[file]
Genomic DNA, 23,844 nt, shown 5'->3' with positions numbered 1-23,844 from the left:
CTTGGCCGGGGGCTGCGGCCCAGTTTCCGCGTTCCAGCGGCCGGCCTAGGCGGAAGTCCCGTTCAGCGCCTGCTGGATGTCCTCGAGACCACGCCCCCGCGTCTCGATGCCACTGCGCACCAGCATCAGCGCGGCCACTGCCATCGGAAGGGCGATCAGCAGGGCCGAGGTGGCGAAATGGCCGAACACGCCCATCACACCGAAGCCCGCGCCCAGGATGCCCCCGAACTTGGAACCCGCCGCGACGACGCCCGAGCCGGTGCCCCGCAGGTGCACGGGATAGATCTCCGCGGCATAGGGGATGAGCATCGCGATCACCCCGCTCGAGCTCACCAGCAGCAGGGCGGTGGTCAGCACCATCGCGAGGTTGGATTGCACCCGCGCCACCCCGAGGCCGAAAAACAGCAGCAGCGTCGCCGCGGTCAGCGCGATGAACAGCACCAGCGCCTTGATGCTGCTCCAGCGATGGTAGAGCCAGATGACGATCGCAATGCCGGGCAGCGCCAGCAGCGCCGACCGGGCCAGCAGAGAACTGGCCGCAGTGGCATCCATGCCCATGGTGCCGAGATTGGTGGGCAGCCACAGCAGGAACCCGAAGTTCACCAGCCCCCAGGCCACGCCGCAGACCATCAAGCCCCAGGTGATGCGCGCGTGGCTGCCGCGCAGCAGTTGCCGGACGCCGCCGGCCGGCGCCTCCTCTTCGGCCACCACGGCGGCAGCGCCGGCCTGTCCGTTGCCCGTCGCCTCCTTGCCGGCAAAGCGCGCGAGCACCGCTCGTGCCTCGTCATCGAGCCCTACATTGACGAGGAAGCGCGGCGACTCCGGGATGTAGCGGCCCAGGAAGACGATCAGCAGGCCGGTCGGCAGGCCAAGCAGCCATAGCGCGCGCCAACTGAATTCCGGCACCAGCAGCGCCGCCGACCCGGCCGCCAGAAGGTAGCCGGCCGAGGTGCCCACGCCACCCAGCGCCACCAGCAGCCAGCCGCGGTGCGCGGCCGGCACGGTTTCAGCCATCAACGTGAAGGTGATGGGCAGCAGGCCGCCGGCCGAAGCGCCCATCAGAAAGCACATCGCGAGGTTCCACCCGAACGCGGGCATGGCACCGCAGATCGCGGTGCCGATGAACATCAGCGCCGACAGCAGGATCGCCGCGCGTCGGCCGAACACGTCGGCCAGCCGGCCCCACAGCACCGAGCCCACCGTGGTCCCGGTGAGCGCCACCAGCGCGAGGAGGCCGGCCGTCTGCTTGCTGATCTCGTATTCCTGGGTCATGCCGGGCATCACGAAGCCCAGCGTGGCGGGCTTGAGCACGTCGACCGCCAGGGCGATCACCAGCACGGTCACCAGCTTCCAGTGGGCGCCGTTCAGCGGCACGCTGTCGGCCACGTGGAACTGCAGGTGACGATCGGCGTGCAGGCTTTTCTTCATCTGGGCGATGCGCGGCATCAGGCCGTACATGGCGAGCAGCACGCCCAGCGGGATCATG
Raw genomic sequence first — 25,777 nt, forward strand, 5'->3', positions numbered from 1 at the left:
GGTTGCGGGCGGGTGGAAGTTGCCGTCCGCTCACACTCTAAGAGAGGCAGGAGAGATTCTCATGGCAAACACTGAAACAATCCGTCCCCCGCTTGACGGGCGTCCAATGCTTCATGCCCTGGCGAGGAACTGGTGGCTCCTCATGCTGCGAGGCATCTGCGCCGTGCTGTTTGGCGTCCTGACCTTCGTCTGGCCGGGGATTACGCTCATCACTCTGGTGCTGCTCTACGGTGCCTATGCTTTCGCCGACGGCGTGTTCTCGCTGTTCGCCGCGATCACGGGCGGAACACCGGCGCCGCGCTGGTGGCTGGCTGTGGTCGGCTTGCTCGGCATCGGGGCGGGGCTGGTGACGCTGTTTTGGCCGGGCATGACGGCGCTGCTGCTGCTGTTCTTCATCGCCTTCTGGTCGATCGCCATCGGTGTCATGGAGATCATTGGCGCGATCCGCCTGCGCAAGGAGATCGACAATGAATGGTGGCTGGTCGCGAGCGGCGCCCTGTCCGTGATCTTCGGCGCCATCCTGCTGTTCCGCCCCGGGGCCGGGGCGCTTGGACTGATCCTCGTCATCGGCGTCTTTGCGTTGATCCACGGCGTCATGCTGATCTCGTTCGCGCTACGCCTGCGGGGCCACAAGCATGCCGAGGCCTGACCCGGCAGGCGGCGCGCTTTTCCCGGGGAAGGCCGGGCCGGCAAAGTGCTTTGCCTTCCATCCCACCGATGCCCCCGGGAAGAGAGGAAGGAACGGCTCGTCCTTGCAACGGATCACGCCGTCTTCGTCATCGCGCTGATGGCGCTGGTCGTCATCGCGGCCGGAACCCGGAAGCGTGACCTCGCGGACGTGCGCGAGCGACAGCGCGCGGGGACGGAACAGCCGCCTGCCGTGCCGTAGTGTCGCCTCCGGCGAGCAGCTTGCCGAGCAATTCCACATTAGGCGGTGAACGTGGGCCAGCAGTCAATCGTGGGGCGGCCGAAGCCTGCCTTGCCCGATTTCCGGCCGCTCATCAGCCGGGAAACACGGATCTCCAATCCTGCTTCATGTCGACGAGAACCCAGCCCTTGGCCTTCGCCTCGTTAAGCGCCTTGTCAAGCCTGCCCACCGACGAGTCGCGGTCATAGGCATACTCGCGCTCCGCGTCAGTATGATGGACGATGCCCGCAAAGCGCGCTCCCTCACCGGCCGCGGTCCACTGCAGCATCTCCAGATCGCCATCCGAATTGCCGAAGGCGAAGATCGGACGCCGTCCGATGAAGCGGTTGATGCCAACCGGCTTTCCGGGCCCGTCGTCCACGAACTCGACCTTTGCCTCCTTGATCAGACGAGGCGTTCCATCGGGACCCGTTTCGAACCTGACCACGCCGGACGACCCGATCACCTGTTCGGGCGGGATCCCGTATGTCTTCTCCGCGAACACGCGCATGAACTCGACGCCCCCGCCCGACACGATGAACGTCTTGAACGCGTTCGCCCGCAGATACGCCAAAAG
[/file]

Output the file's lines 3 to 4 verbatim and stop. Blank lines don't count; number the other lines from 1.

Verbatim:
Raw genomic sequence first — 25,777 nt, forward strand, 5'->3', positions numbered from 1 at the left:
GGTTGCGGGCGGGTGGAAGTTGCCGTCCGCTCACACTCTAAGAGAGGCAGGAGAGATTCTCATGGCAAACACTGAAACAATCCGTCCCCCGCTTGACGGGCGTCCAATGCTTCATGCCCTGGCGAGGAACTGGTGGCTCCTCATGCTGCGAGGCATCTGCGCCGTGCTGTTTGGCGTCCTGACCTTCGTCTGGCCGGGGATTACGCTCATCACTCTGGTGCTGCTCTACGGTGCCTATGCTTTCGCCGACGGCGTGTTCTCGCTGTTCGCCGCGATCACGGGCGGAACACCGGCGCCGCGCTGGTGGCTGGCTGTGGTCGGCTTGCTCGGCATCGGGGCGGGGCTGGTGACGCTGTTTTGGCCGGGCATGACGGCGCTGCTGCTGCTGTTCTTCATCGCCTTCTGGTCGATCGCCATCGGTGTCATGGAGATCATTGGCGCGATCCGCCTGCGCAAGGAGATCGACAATGAATGGTGGCTGGTCGCGAGCGGCGCCCTGTCCGTGATCTTCGGCGCCATCCTGCTGTTCCGCCCCGGGGCCGGGGCGCTTGGACTGATCCTCGTCATCGGCGTCTTTGCGTTGATCCACGGCGTCATGCTGATCTCGTTCGCGCTACGCCTGCGGGGCCACAAGCATGCCGAGGCCTGACCCGGCAGGCGGCGCGCTTTTCCCGGGGAAGGCCGGGCCGGCAAAGTGCTTTGCCTTCCATCCCACCGATGCCCCCGGGAAGAGAGGAAGGAACGGCTCGTCCTTGCAACGGATCACGCCGTCTTCGTCATCGCGCTGATGGCGCTGGTCGTCATCGCGGCCGGAACCCGGAAGCGTGACCTCGCGGACGTGCGCGAGCGACAGCGCGCGGGGACGGAACAGCCGCCTGCCGTGCCGTAGTGTCGCCTCCGGCGAGCAGCTTGCCGAGCAATTCCACATTAGGCGGTGAACGTGGGCCAGCAGTCAATCGTGGGGCGGCCGAAGCCTGCCTTGCCCGATTTCCGGCCGCTCATCAGCCGGGAAACACGGATCTCCAATCCTGCTTCATGTCGACGAGAACCCAGCCCTTGGCCTTCGCCTCGTTAAGCGCCTTGTCAAGCCTGCCCACCGACGAGTCGCGGTCATAGGCATACTCGCGCTCCGCGTCAGTATGATGGACGATGCCCGCAAAGCGCGCTCCCTCACCGGCCGCGGTCCACTGCAGCATCTCCAGATCGCCATCCGAATTGCCGAAGGCGAAGATCGGACGCCGTCCGATGAAGCGGTTGATGCCAACCGGCTTTCCGGGCCCGTCGTCCACGAACTCGACCTTTGCCTCCTTGATCAGACGAGGCGTTCCATCGGGACCCGTTTCGAACCTGACCACGCCGGACGACCCGATCACCTGTTCGGGCGGGATCCCGTATGTCTTCTCCGCGAACACGCGCATGAACTCGACGCCCCCGCCCGACACGATGAACGTCTTGAACGCGTTCGCCCGCAGATACGCCAAAAG